Then, at runtime, concat your files together:

cat intermediateA.mp3 intermediateB.mp3 > output.mp3

Finally, run them through the tool MP3Val to fix any stream errors without forcing a full re-encode:

mp3val output.mp3 -f -nb
share|improve this answer
    
Is there a Windows alternative for the cat command? –  John Giotta Jun 26 '12 at 20:44
    
Windows: copy /b file1+file2 dest –  Dalroth Jul 10 '12 at 14:06

The time problem has to do with the ID3 headers of the MP3 files, which is something your method isn't taking into account as the entire file is copied.

Do you have a language of choice that you want to use or doesn't it matter? That will affect what libraries are available that support the operations you want.

share|improve this answer
    
This is just a personal project so I don't care about the language. Simple is best, my biggest problem is that it seems like something I shouldn't need to spend too much time on, but have. In answer to your question VB.NET. Thanks –  Dan Williams Sep 15 '08 at 13:09

If you want something free with a simple user interface that makes a completely clean mp3 I recommend MP3 Joiner.

Features:

  • Strips ID3 data (both ID3v1 and ID3v2.x) and doesn't add it's own (unlike mp3wrap)
  • Lossless joining (doesn't decode and re-encode the .mp3s). No codecs required.
  • Simple UI (see below)
  • Low memory usage (uses streams)
  • Very fast (compared to mp3wrap)
  • I wrote it :) - so you can request features and I'll add them.

MP3 Joiner app

Links:

  • MP3 Joiner website: Here
  • Latest installer: Here
share|improve this answer
    
Doesn't start on windows7. –  stiv Jun 19 at 14:34

MP3 files have headers you need to respect.

You could ether use a library like Open Source Audio Library Project and write a tool around it. Or you can use a tool that understands mp3 files like Audacity.

share|improve this answer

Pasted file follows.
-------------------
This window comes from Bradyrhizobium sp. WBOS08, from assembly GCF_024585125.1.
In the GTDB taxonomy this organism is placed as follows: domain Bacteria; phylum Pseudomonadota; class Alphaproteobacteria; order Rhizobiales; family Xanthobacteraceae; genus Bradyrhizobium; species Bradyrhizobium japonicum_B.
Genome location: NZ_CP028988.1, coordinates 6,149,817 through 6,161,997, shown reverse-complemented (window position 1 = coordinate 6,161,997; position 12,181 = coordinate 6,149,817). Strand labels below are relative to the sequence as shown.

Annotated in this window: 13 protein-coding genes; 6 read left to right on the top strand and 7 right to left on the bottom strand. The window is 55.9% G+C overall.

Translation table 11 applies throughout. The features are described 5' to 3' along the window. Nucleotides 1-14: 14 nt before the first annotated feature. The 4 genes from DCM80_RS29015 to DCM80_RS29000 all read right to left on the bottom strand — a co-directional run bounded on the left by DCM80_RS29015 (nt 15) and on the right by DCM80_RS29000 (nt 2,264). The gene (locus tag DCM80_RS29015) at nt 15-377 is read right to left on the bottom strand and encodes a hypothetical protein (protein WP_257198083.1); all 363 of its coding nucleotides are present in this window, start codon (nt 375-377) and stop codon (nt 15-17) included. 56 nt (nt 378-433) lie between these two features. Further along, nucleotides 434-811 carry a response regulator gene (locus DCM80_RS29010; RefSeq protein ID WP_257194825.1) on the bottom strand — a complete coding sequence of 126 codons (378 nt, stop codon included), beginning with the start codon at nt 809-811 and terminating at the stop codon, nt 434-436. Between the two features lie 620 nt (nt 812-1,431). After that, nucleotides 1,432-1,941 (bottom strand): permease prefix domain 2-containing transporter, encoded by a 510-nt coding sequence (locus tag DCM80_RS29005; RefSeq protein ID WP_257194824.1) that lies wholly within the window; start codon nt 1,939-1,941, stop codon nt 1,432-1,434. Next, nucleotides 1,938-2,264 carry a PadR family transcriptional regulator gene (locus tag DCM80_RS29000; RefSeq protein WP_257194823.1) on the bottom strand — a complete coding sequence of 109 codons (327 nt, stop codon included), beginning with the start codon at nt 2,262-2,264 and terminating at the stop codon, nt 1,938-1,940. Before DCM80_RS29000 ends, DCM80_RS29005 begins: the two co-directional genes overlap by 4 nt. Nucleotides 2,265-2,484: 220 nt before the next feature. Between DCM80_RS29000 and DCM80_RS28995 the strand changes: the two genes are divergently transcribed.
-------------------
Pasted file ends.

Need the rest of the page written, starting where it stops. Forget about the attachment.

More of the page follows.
As David says, mp3wrap is the way to go. However, I found that it didn't fix the audio length header, so iTunes refused to play the whole file even though all the data was there. (I merged three 7-minute files, but it only saw up to the first 7 minutes.)

I dug up this blog post, which explains how to fix this and also how to copy the ID3 tags over from the original files (on its own, mp3wrap deletes your ID3 tags). Or to just copy the tags (using id3cp from id3lib), do:

id3cp original.mp3 new.mp3
share|improve this answer

What I really wanted was a GUI to reorder them and output them as one file

Playlist Producer does exactly that, decoding and reencoding them into a combined MP3. It's designed for creating mix tapes or simple podcasts, but you might find it useful.

(Disclosure: I wrote the software, and I profit if you buy the Pro Edition. The Lite edition is a free version with a few limitations).

share|improve this answer
    
Any chance this will be updated for windows 8? –  TombMedia May 23 at 18:44

I would use Winamp to do this. Create a playlist of files you want to merge into one, select Disk Writer output plugin, choose filename and you're done. The file you will get will be correct MP3 file and you can set bitrate etc.

share|improve this answer
    
When a put a file name in, it simply overwrites the file. Am I missing something? –  Dan Williams Sep 15 '08 at 14:14
    
The file name you enter should be that of the file you want the merged output to be saved to. However, this solution involves recoding the audio (de-coding then re-encoding), which will result in a loss of audio quality (as MP3 is a lossy format). I think it'll also take a rather long time :) –  David Precious Sep 15 '08 at 14:47

I'd not heard of mp3wrap before. Looks great. I'm guessing someone's made it into a gui as well somewhere. But, just to respond to the original post, I've written a gui that does the COPY /b method. So, under the covers, nothing new under the sun, but the program is all about making the process less painful if you have a lot of files to merge...AND you don't want to re-encode AND each set of files to merge are the same bitrate. If you have that (and you're on Windows), check out Mp3Merge at: http://www.leighweb.com/david/mp3merge and see if that's what you're looking for.

share|improve this answer
    
This worked fine for me! –  Samuel Dec 27 '09 at 19:27

Personally I would use something like mplayer with the audio pass though option eg -oac copy

share|improve this answer

Instead of using the command line to do

copy /b 1.mp3+2.mp3 3.mp3

you could instead use "The Rename" to rename all the MP3 fragments into a series of names that are in order based on some kind of counter. Then you could just use the same command line format but change it a little to:

copy /b *.mp3 output_name.mp3

That is assuming you ripped all of these fragment MP3's at the same time and they have the same audio settings. Worked great for me when I was converting an Audio book I had in .aa to a single .mp3. I had to burn all the .aa files to 9 CD's then rip all 9 CD's and then I was left with about 90 mp3's. Really a pain in the a55.

share|improve this answer

Not the answer you're looking for? Browse other questions tagged or ask your own question.